Birds are stressed in urban environment, as shown by shorter telomeres

Birds of the species Parus Major (great tit) living in an urban environment are at greater risk of dying young than great tits living outside cities. Research results from Lund University in Sweden show that urban great tits have shorter telomeres than others of their own species living in rural areas. According to the researchers, the induced stress that the urban great tits are experiencing is what results in shorter telomeres and thereby increases their risk of dying young.

Telomeres are located at the end of each DNA strand in the body’s chromosomes, in both great tits and humans. The length of the telomeres can be described as a kind of age biomarker – short telomeres mean short life expectancy. According to the researchers, their study shows that the environment in which great tits grow up determines the length of their telomeres more than their genetics.

“Although there are advantages to living in cities, such as the access to food, they seem to be outweighed by the disadvantages, such as stress – at least in terms of how quickly the cells of the great tits age”, says biologist Pablo Salmón who conducts research in the field of evolutionary ecology at the Faculty of Science, Lund University.

The researchers obtained the results by studying great tit groups of siblings. Half of the siblings grew up in the countryside, half in Malmö. After 13 days, blood was taken to measure the length of their red cell telomeres. Pablo Salmón and his colleagues had partly anticipated the outcome, but were still surprised when they saw how big the difference in the length of the telomeres was after only 13 days.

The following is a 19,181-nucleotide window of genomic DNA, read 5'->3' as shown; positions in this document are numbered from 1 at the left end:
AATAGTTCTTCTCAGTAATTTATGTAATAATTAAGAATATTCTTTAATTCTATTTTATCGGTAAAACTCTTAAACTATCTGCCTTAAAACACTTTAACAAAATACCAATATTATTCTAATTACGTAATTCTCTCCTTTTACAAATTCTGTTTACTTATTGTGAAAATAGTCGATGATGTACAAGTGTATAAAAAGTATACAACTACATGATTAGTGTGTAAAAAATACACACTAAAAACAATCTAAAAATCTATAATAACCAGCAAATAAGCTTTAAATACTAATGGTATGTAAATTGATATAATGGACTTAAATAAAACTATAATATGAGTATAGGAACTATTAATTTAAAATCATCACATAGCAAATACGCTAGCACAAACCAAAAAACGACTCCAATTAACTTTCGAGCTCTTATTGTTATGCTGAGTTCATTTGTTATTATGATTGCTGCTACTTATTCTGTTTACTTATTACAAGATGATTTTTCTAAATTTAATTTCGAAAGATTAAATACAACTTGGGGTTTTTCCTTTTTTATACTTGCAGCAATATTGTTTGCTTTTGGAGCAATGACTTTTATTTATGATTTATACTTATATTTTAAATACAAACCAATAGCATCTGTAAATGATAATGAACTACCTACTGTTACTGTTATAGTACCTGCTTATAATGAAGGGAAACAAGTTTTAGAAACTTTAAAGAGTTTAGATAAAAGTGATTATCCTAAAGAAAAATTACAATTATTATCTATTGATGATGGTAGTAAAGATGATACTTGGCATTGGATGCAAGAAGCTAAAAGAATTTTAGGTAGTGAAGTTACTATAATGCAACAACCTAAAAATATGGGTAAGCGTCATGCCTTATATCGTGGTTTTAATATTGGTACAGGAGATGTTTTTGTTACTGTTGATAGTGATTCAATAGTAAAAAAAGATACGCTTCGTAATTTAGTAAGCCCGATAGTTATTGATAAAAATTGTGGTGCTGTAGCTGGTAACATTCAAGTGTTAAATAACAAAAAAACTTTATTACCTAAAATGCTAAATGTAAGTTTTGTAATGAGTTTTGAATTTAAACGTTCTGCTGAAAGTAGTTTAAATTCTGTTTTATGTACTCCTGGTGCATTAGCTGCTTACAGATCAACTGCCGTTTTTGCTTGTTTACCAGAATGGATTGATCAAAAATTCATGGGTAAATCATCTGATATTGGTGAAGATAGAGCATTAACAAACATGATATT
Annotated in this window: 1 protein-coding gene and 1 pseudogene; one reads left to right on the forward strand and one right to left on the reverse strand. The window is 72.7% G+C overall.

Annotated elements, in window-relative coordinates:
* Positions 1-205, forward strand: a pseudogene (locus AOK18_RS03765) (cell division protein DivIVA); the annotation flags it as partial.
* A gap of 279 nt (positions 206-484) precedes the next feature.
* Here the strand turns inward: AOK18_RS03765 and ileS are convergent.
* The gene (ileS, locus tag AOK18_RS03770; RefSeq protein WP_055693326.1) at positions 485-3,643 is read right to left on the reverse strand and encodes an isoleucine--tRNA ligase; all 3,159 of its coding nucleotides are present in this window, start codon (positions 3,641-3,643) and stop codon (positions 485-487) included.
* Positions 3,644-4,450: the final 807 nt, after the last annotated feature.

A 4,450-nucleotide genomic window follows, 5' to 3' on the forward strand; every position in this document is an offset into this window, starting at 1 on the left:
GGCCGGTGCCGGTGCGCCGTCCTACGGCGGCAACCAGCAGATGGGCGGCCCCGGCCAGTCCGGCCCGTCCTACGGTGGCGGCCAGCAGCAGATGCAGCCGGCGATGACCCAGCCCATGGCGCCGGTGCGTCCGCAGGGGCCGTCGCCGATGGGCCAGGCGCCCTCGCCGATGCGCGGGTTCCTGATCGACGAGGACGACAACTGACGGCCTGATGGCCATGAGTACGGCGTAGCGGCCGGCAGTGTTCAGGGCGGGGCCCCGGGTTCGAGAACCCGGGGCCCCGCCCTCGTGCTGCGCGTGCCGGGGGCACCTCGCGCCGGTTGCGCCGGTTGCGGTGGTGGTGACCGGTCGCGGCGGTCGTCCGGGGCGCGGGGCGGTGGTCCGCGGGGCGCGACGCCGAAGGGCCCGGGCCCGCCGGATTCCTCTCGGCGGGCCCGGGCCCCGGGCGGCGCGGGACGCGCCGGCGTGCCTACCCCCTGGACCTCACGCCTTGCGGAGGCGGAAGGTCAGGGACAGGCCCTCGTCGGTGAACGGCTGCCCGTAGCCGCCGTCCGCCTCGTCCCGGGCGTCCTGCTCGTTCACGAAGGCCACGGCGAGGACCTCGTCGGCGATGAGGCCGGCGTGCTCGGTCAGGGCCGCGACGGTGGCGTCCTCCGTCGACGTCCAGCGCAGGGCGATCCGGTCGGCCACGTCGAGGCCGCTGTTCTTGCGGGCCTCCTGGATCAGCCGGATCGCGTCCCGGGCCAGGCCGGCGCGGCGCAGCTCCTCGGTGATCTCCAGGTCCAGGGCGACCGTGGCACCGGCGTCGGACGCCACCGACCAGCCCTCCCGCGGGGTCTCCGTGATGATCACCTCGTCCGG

Great tits

Photos (right) Urban Great Tit reared in rural environment and (left) Rural Great Tit reared in urban environment. 

“Previous studies have shown that genetics have an effect on the telomere length in individual birds. What we’re showing now is that growing up in a stressful environment has even more of an impact”, he says.

The study, which he conducted together with colleagues at the Faculty of Science, indicates the need for further studies to better understand how people can help birds in urban environments live longer.

“The impact that urbanisation has on wildlife must be studied much more, or we won’t be able to understand the threats that birds are exposed to in urban environments, and won’t be able to do anything about them. Our results also raise questions concerning the aging of other animals affected by urbanisation, and humans for that matter”, says Pablo Salmón.

The study is published in an article in the scientific journal The Royal Society Journal Biology Letters.